Posted 23 days ago
They can be found in community halls and sports facilities, helping children or supporting seniors, lending a hand to those in need and giving their time and energy to make their community a better place.
The Township of Langley is full of tremendous volunteers who go above and beyond to enhance life for others. On Tuesday, April 4, they were recognized and thanked during the Township’s annual Volunteer Appreciation event. Hundreds of special guests were welcomed to the Langley Events Centre, where they were treated to presentations, dinner, and entertainment, and awards were given to an exemplary individual, student, and couple.
The 2016 Eric Flowerdew Volunteer Award was presented to Alice Johnson.
A lifelong Willoughby resident, Johnson is committed to celebrating, preserving, and sharing Langley Township’s heritage and history. A member of the Willoughby Community Hall and the Willoughby School Committees since the 1990s, she was instrumental in preserving both heritage buildings. A member of the Township’s Heritage Advisory Committee, Langley Heritage Society, and Langley Centennial Museum History Group, Johnson has played a key role on the Douglas Day Committee for a decade and has been Queen Mother on May Day. Twenty-five years ago, she started the Willoughby Women’s Community Institute, which is committed to bettering homes and families in the community and around the world.
Named after former Parks and Recreation commissioner, school trustee, and municipal councillor Eric Flowerdew, the Flowerdew Award is presented to an individual who promotes an active living lifestyle that enhances Langley’s quality of life and community spirit through creative, cultural, physical, or social pursuits.
This year’s Flowerdew nominees included Allan Richmond, Darlene Sherwin, Sandi Whyte, Sandy Dunkley, and Thornton Smith.
The 2016 – 2017 Pete Swensson Outstanding Community Youth Award was presented to Virginia Nikkel.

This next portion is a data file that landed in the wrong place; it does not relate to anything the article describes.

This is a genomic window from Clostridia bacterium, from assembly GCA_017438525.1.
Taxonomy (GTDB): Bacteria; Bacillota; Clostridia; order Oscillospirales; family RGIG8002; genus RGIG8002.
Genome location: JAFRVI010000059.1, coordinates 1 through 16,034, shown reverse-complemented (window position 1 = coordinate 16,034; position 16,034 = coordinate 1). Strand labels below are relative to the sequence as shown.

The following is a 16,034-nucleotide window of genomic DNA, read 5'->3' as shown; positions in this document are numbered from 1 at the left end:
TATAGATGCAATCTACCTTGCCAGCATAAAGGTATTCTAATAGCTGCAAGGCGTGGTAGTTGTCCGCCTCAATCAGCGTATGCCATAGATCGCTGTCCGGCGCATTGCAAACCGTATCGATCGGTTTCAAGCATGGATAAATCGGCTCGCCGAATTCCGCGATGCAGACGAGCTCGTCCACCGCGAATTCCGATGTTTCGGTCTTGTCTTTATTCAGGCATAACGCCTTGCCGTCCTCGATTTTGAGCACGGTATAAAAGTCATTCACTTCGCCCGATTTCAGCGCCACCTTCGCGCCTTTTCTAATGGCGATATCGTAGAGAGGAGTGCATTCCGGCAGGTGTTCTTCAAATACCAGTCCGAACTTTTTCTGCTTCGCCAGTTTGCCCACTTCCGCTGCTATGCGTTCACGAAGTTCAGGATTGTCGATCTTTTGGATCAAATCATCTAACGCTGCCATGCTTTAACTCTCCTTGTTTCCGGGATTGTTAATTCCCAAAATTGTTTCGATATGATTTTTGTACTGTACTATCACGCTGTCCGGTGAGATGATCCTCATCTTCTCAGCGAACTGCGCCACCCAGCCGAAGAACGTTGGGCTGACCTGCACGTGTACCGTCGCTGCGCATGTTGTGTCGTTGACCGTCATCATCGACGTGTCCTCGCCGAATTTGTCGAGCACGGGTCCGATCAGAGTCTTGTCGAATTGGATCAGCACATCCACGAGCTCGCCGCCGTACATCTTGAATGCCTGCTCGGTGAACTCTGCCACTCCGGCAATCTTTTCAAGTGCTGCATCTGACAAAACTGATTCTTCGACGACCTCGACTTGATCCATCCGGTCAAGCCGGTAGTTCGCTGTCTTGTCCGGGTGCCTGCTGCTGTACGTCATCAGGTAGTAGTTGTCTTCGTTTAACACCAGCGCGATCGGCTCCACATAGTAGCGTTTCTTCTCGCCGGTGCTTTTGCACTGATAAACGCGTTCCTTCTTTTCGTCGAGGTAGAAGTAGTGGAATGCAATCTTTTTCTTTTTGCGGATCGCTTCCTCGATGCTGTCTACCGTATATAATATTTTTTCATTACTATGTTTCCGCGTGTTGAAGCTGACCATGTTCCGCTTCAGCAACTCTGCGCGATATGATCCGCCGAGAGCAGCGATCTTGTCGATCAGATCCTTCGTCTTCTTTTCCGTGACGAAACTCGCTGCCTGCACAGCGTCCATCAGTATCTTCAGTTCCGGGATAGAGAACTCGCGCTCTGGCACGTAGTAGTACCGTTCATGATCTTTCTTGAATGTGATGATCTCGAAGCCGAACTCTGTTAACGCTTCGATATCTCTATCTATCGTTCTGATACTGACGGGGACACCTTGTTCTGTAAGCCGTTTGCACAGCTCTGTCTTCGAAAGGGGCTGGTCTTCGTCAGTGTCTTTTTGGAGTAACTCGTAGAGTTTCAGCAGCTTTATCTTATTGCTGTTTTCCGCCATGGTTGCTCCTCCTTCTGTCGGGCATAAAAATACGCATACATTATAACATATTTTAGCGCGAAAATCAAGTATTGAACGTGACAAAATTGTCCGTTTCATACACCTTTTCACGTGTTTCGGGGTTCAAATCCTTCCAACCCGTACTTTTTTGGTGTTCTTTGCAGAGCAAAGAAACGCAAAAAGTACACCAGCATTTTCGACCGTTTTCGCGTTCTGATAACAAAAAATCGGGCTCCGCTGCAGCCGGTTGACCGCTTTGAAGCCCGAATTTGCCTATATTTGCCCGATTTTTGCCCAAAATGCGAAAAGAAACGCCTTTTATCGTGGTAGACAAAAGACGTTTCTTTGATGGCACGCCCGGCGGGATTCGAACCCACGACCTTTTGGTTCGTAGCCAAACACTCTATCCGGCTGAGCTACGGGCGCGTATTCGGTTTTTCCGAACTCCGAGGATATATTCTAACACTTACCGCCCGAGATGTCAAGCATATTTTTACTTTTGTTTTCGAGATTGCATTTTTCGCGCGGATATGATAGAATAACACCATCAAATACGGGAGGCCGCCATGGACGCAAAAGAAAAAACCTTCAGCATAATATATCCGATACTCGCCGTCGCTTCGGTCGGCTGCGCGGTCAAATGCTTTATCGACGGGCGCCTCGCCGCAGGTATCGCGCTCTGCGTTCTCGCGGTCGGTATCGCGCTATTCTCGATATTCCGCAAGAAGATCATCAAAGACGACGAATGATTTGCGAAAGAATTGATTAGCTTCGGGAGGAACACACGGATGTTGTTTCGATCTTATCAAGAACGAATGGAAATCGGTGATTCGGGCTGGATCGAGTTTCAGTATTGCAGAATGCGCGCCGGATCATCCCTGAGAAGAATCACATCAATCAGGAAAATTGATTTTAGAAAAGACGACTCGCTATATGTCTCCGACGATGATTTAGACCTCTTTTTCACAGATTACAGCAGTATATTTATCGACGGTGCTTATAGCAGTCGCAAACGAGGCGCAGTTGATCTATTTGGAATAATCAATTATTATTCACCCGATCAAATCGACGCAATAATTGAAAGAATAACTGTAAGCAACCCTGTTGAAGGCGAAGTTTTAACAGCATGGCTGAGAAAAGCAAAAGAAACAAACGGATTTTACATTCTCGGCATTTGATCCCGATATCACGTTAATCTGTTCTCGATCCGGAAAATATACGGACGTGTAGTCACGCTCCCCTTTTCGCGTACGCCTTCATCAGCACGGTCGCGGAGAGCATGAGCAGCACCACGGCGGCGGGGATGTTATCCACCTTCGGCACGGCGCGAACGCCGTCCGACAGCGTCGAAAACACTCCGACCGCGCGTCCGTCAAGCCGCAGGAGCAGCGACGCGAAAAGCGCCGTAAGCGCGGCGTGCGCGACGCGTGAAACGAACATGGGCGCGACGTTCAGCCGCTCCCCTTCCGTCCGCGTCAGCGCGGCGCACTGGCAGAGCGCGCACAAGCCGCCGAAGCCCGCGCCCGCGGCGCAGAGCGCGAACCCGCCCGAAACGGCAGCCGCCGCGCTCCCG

A Grade 12 student at D.W. Poppy Secondary School, Nikkel has played on almost every team at Poppy, been named captain and Player of the Year for the Langley Football Club, and Rookie of the Year in rugby. An active student leader, Nikkel serves on Grad Council, is president of Global Voices, and volunteers as a scorekeeper and tutor. An ambassador for Lighthouse Voyage, she has raised money to fight human trafficking in India through the sale of her artwork. Nikkel maintains a 96% average and has received top student awards every year for subjects including Physics, Pre-Calculus, and Advanced English. She also shines in Band, Choir, and Musical Theatre, and has played the lead in several school productions.
An internationally recognized athlete and photographer, Pete Swensson was the Township’s first Recreation Director and the originator of the Langley Walk. The award named in his honour is given to a Langley student in Grade 11 or 12 to recognize his or her athletic achievements, scholastic effort, community involvement, and personal qualities.
Also nominated were: Caleb Onderwater - Credo Christian High School; Elizabeth Lacey - Langley Fundamental Middle and Secondary School; Justin Curran - Walnut Grove Secondary School; Karen Shakirae - Aldergrove Community Secondary School; Katrina Schulz - R.E. Mountain Secondary School; Meaghan Laycock - Brookswood Secondary School; and Taylor Swift - Langley Secondary School.
The 2016 John and Muriel Arnason Award was presented to Wayne and Brenda Singbeil.
Since 2009, the Aldergrove couple has been volunteering with the Valley Therapeutic Equestrian Association, which provides therapeutic horseback riding to children and adults with special needs. Brenda is secretary with the VTEA Board of Directors, organizes fundraisers, and has been re-writing the Association’s policy and procedures manual. A member of the VTEA Board, Wayne works with the horses and riders and can often be found building paddocks, fences, and stalls. He has installed a sprinkler system and was kept busy this winter clearing snow. Both Singbeils are also active with the Langley Hospice Society, providing support to those at the end of their lives, their families, and those who are bereaved.
The John and Muriel Arnason Award was created in memory of Muriel Arnason, the first woman to be elected to Township Council, and her husband, John, to recognize people who volunteer together to make Langley a better place. It honours a couple who advocate for culture, learning, and literacy, foster partnerships and cooperative efforts, and create the potential for long-term benefits to the community.
Also nominated for the John and Muriel Arnason Award were Grant and Vera Ward.
“Volunteers really are exceptional people; they constantly give back and think of others, and they are one of the reasons the Township of Langley is such a wonderful place,” said Mayor Jack Froese. “It is always a pleasure to host this evening and thank our volunteers for everything they do and contribute, and let them know they truly make a difference.”
Froese co-hosted the appreciation event with Jamie Kusack, a Langley Fundamental Middle and Secondary School honour student who serves as a youth representative on the Township’s Recreation, Culture, and Parks Advisory Committee.
The recipients of the Flowerdew and Arnason Awards received a $750 monetary award to contribute to a recognized charity or society of their choice, and the Swensson Award winner received a $750 scholarship.